Photographer Ben Toms and stylist Robbie Spencer's beautiful story in the latest issue of AnOther Magazine makes a clever nod to the issue's theme – There's No Place Like Home – with a beautiful set created by Janina Pedan featuring bonsai. The wonderful Japanese tradition of using minature trees grown in containers dates back over a thousand years. Here, Pedan interviews bonsai supplier and enthusiast Peter Chan of Heron's Bonsai and Cultural Centre and shares his photograph from 1984 when he met the Queen.
When did your love of bonsai start?
I started dablling in bonsai back in 1967 when I was quite involved with Studio pottery, which was my main hobby at the time. I came to the UK in 1963 after qualifying in Electrical Engineering, and I worked as a Chartered Electrical Engineer with the Electricity Supply Industry. While making ceramics, I thought it would be nice to make some ornamental plants pots that the Chinese used for their potted trees. I lived in a flat, so it was the ideal solution to growing plants in containers. There was no information about bonsai back in the late 1960s, so all the bonsai I created were my own experiments with these miniature trees. That is how my love affair with bonsai started. All the books that I have written on bonsai are really my experiments with various growing techniques.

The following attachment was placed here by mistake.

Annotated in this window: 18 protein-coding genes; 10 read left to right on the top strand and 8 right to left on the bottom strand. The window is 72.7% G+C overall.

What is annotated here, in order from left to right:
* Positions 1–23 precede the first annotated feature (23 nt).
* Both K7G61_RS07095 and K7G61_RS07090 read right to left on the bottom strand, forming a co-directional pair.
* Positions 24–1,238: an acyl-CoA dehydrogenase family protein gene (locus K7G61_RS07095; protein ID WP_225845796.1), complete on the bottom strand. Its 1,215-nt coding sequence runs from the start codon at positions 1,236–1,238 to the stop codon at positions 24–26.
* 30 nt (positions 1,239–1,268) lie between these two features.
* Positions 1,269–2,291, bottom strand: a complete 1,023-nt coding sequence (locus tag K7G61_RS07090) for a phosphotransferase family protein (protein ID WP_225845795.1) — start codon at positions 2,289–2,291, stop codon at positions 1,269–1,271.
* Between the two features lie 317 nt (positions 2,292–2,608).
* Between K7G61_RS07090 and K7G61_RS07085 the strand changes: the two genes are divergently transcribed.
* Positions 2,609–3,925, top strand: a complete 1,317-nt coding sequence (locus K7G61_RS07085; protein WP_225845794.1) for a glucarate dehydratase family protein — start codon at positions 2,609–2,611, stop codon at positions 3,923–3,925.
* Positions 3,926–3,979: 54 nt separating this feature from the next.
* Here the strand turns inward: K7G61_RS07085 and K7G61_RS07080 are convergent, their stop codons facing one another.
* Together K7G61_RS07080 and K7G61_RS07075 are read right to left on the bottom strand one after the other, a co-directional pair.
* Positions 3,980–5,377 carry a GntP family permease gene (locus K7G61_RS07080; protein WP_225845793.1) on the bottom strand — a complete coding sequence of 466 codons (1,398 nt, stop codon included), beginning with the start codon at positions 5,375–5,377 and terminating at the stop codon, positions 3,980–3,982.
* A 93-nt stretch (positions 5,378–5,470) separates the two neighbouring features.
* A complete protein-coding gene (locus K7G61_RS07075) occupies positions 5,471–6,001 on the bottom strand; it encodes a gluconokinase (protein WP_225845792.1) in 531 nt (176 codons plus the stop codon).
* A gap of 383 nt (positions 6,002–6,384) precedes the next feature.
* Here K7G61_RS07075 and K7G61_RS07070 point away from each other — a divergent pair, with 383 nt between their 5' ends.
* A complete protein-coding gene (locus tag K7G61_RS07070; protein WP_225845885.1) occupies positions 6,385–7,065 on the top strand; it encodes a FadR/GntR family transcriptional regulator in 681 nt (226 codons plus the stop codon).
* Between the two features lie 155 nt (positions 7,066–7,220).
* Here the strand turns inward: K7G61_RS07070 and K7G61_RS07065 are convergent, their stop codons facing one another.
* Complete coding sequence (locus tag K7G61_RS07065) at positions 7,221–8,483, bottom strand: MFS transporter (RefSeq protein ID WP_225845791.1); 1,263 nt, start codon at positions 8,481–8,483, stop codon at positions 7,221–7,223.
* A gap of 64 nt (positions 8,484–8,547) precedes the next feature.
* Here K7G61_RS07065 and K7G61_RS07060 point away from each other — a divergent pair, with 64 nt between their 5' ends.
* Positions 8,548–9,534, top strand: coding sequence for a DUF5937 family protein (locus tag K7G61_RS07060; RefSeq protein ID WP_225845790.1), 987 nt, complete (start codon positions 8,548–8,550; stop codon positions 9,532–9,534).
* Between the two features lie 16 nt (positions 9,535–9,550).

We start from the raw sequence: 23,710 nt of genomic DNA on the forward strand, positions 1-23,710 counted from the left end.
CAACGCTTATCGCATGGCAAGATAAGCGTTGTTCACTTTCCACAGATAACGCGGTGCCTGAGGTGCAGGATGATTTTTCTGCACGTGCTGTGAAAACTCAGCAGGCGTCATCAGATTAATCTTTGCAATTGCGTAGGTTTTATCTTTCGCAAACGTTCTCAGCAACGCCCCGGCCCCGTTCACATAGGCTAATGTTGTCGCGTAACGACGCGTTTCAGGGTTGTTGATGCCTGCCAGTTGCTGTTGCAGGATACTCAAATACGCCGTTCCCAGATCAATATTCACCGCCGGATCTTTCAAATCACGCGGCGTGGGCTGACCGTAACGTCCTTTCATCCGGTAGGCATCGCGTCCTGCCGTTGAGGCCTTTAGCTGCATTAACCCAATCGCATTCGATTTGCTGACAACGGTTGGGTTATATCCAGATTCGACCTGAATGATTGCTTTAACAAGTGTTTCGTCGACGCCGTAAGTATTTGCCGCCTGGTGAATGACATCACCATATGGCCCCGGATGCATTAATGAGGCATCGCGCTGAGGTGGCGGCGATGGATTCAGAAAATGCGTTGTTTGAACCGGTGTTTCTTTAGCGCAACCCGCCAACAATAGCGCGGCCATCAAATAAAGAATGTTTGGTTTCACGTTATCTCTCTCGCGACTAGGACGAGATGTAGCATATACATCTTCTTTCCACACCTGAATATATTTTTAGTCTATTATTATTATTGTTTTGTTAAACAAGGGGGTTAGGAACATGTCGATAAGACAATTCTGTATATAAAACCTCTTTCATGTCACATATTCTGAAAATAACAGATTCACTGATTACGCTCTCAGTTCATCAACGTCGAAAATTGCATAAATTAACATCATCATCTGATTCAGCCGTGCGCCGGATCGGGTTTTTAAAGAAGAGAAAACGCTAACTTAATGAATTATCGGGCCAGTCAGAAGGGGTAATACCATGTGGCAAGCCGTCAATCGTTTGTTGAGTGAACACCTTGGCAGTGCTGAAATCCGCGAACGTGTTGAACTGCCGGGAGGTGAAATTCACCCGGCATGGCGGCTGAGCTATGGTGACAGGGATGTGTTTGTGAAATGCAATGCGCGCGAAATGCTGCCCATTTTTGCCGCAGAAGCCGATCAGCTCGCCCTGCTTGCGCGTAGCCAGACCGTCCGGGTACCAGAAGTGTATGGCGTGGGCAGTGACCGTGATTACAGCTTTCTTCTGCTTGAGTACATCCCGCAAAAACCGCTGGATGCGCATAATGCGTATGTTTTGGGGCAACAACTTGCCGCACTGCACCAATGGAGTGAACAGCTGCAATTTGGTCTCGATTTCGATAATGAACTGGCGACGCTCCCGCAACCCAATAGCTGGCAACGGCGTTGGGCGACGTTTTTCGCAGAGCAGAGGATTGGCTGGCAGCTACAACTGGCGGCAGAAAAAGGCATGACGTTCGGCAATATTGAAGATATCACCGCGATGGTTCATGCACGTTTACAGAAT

What is the allure of a potted miniature tree?
Although I am an engineer by profession, I have always loved the visual arts and because bonsai is about art and beauty – and about plants – bonsai seemed to be the ideal medium for me. It is also highly creative in that you can make or create a plant into any image or shape that you want it to be. Like any of the visual arts, the bonsai artist starts with a subliminal image of the tree he wants to create and with time and patience, he eventually achieves it. But what makes bonsai different from the other arts, such as painting or sculpture, is that it is not a static art. A bonsai is always growing and you have to keep up with the creative process as the tree grows. Above all, bonsai teaches you patience. The cultivation process cannot be hurried.
"Like any of the visual arts, the bonsai artist starts with a subliminal image of the tree he wants to create and with time and patience, he eventually achieves it"
Whilst handling some of your finer specimens I was very aware not to bend a single twig. If something broke, would the bonsai really plunge in value? And have you ever been involved in a bonsai catastrophe?
Yes, disasters do sometimes happen. Breaking a branch is not the most serious disaster, as a branch can always grow again. But if a tree dies for some reason, then that is the worst scenario. Breaking a branch can seriously devalue a bonsai.
Is Bonsai becoming more popular or is it a dying art?
In China and Japan it is not as popular as it once was, because young people are more interested in computer games and music etc. But in the West, bonsai is becoming more popular as it is a relatively new thing. In the last ten years, bonsai has spread to virtually every country and every continent. I am going to Brazil in May to take part in a Convention there.
Hair: Raphael Salley at Streeters using Liz Earle
Make-up: Petros Petrohilos at Streeters
Model: Yumi Lambert at IMG
Casting director: Noah Shelley at AM Casting (Streeters NY)
Set design and interview: Janina Pedan
Photographic assistant: Amy Gwatkin
Digital assistants: Lee Whitaker, Rokas Darulis at Studio Private
Styling assistant: Elizabeth Fraser-Bell
Hair assistant: Michael Jones
Production: Emma Turpin, Sian Anstee at Intrepid
Post Production: Studio Private